Gay author of m/m romance Theo Fenraven has some thoughts on this issue, which do not entirely align with my own, but which are definitely worth bringing up for debate.

This year's Lambda Literary Award winners were announced today! I freely admit this is just a coincidence, but it's a pleasing one nonetheless.

Edited to add: An email remnded me of this thoughtful post from author E. E. Ottoman about the popularity of f/f versus m/m romance.

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X is for X-Chromosomes: The Gender Binary (Part 1)

{Click here for the complete alphabet of intersectional feminism in romance.} Romance has a distinct gender essentialist undercurrent, as I've talked about briefly in the past. Men are Men, and Women are Women, and never the twain shall meet except in approved narrative arcs with guaranteed happy endings. Between romance reading/criticism and conference marketing and the thousand or so friends of mine who are having babies presently (another one since I started this post! no, for real though, the pics just went up on Facebook) and thus seeing all the baby shower pictures and gender reveals, I sometimes have to fight off the absurd notion that genders are like Hogwarts houses in constant competition and we're all just assigned to one or the other more or less at random even though many of us could have done just as well in Ravenclaw as in Gryffindor -- oh, god, and now I have this image of the Sorting Hat glomming onto people's junk and shouting out Man! or Woman! and now how could I possibly look J. K. Rowling in the face without blushing?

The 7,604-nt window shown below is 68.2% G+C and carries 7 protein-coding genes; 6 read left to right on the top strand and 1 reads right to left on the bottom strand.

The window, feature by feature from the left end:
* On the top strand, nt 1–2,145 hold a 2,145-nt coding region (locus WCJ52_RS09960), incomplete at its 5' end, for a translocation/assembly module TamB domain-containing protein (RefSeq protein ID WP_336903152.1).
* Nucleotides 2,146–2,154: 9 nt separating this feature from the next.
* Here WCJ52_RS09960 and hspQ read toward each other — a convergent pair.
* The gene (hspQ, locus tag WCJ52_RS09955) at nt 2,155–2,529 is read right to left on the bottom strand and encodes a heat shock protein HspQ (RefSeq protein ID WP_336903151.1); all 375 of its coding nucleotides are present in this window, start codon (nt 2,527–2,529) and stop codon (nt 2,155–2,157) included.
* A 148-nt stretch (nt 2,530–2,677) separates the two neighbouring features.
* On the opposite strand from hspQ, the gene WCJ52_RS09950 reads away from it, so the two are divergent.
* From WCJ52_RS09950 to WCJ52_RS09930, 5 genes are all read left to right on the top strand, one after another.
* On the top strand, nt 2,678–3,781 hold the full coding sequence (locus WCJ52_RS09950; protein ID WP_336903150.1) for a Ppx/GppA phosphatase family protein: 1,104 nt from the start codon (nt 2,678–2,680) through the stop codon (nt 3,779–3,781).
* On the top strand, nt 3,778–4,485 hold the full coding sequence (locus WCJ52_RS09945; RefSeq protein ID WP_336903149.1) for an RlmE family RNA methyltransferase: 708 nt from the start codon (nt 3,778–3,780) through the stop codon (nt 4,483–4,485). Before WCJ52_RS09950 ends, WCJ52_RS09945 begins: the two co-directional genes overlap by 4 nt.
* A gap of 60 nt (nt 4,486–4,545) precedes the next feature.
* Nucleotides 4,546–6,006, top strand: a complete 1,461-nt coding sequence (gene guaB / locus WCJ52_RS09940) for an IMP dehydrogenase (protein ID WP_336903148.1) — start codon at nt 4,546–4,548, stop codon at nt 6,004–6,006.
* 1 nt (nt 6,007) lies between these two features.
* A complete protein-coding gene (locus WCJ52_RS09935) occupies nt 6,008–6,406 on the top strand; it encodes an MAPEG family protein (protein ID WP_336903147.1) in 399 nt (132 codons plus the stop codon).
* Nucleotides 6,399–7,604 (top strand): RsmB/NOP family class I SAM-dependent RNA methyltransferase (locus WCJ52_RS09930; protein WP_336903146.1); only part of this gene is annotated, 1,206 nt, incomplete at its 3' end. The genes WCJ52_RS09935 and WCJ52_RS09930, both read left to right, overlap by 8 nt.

But ridiculousness aside, I've also started to notice the ways in which these false boundaries are asserted both within and around the romance genre. The performance of gender is repeated at every level in countless ways that reinforce the male/female binary, at the expense of people who don't quite fit within the limits of that mode of expression. A list may be helpful at this point, moving from the level of the text outward through the discourse:

  • Many a romance novel uses terms like "masculine" or "feminine" to mark sexual desirability and/or arousal -- as though gender is never inseparable from sexuality or is the primary basis for attraction (as opposed to honor, wit, charm, kindness, etc.). For instance, the hero who always smells like "some combination of Thing A, Thing B, and man," where "man" is the word that clues you in to the fact that this is a sexualized sense experience for the heroine. It often happens with heroines, too -- there's a soap smell (lavender, lemon, sandalwood), and then something like "the indelible essence of woman/[heroine's name]."
  • Many a romance novel mentions how the hero/heroine is desired by all women/men -- as though attraction is an objective measure, or as though gay and bisexual people don't exist, or as though the hero/heroine's sexual allure is a rule of physics like gravity or entropy and doesn't involve another person's desires or personal preferences at all. This often becomes a point of confusion for heroes in particular, puzzling over the heroine's resistance to their advances. "Did she not know his reputation with the ladies?"